We at Marie Claire are not in the business of telling you what to do—that would be futile, because you're going to do what you want anyway. No, we are here to examine, through our own experiences and research, possible, better methods of Doing Things, because perpetual self-improvement is the goal. Therefore, you could either align with tradition and resign yourself to stretchy waistbands and self-hatred from now until the first two weeks of January, after which apathy will set in permanently. Or you could try this one zero-effort suggestion and feel the same level of slow-burning self-loathing you feel now. The choice is yours!
Karl Lagerfeld once said sweatpants are a sign of defeat, and in this (not this), I know he is right. Loose clothes allow for mistakes; snug clothes encourage control. Which do we turn to in the safety of our homes? For comfort in the uncertainty of the airport? Technically, the holidays are meant to be a time of coziness and celebration, but a) loungewear tends to be sloppy, and b) as someone who only deals in extremes, elastic allows for excess, which allows me to consume seven frosted Santa Clauses, two snowmen with chocolate-chip buttons, and a pan of stuffing, even though "I'm technically not gluten-intolerant, but it makes me puffy."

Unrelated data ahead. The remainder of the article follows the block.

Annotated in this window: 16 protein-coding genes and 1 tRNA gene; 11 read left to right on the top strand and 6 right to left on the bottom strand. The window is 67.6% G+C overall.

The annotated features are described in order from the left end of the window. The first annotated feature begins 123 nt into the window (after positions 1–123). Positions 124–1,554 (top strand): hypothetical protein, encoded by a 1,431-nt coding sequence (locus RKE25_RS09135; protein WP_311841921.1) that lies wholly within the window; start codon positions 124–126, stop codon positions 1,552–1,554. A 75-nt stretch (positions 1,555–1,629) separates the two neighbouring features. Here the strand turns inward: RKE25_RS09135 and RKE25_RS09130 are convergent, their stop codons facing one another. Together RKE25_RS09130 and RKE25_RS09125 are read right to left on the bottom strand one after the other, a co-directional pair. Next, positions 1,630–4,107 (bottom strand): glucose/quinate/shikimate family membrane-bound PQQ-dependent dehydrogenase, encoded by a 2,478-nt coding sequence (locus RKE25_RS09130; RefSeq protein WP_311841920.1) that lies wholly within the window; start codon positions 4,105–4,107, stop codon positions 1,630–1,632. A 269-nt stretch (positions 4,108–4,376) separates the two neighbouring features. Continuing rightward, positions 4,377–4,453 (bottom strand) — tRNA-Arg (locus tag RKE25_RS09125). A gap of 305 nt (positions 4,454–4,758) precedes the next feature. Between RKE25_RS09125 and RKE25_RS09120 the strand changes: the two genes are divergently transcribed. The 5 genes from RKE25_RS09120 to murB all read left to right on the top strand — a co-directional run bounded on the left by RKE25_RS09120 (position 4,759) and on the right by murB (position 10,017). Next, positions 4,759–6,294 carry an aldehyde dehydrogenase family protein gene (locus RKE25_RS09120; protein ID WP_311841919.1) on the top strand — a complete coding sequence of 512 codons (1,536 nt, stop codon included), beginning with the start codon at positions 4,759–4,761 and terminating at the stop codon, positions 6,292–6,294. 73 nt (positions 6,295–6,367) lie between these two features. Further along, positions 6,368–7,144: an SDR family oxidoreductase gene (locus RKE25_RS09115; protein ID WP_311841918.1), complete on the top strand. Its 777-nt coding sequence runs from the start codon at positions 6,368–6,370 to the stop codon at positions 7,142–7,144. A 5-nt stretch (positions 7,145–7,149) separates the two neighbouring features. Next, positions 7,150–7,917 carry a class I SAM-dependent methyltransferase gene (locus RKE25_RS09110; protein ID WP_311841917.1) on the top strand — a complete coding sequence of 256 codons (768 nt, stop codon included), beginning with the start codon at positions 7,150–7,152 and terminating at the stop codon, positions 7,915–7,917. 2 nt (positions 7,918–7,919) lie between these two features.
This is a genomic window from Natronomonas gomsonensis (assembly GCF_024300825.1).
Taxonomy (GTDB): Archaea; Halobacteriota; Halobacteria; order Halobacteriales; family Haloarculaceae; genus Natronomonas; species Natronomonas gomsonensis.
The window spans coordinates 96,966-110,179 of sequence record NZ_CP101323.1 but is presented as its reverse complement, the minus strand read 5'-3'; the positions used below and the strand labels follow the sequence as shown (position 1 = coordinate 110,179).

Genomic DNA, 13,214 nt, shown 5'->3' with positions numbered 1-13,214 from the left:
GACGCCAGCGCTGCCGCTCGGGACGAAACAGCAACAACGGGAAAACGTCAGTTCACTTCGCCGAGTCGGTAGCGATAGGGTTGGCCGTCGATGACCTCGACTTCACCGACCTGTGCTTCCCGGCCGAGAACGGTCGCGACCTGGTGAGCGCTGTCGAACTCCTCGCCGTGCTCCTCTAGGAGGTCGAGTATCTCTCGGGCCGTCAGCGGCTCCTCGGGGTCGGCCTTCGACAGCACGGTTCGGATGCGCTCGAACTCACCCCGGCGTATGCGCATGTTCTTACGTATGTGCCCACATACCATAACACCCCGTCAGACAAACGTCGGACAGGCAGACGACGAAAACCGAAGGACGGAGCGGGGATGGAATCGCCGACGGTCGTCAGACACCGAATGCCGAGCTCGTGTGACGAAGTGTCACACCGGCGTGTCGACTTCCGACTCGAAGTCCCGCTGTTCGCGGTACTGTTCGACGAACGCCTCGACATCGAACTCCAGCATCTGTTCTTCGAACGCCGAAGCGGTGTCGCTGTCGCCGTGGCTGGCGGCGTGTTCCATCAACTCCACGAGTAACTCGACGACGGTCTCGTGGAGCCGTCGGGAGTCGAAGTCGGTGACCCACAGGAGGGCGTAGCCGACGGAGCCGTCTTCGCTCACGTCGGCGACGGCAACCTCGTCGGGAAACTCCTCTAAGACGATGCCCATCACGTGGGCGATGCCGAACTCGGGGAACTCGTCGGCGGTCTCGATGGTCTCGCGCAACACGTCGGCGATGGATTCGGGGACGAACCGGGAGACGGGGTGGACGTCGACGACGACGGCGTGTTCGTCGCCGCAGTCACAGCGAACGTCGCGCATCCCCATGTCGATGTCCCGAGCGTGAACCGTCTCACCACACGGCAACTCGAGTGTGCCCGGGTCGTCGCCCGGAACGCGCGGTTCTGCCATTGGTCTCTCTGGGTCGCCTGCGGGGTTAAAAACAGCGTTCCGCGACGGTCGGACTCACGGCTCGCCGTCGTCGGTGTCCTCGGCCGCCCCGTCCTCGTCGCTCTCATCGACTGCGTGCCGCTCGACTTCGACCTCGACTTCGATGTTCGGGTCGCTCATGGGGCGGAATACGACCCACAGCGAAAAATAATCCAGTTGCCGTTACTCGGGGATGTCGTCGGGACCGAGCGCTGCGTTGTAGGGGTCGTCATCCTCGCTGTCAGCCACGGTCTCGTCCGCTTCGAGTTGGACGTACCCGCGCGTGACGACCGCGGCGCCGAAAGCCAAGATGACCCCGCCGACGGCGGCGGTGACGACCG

The universal lesson, then, to be learnt from my personally destructive give-an-inch-take-a-mile-ness? NO STRETCHY PANTS. Even more reasonable people would do well to continue wearing their real-life jeans—yes, the ones that are snug around the hips and bum like those rubbery swing seats out of which adult men keep needing to be sawed. Because when you are buttoned into your trousers more tightly than Elon Musk will be in his spacesuit when he finally escapes Earth for more cosmic pastures, that is a built-in safety measure—against mashed potatoes that are more Cantal than tuber, against your own weakness, against regret. Enjoying oneself does not mean forgetting oneself.
Your perfectly appropriate response to all this could be "Jeez. Live a little." But when you've never done anything just "a little," this has to be the way.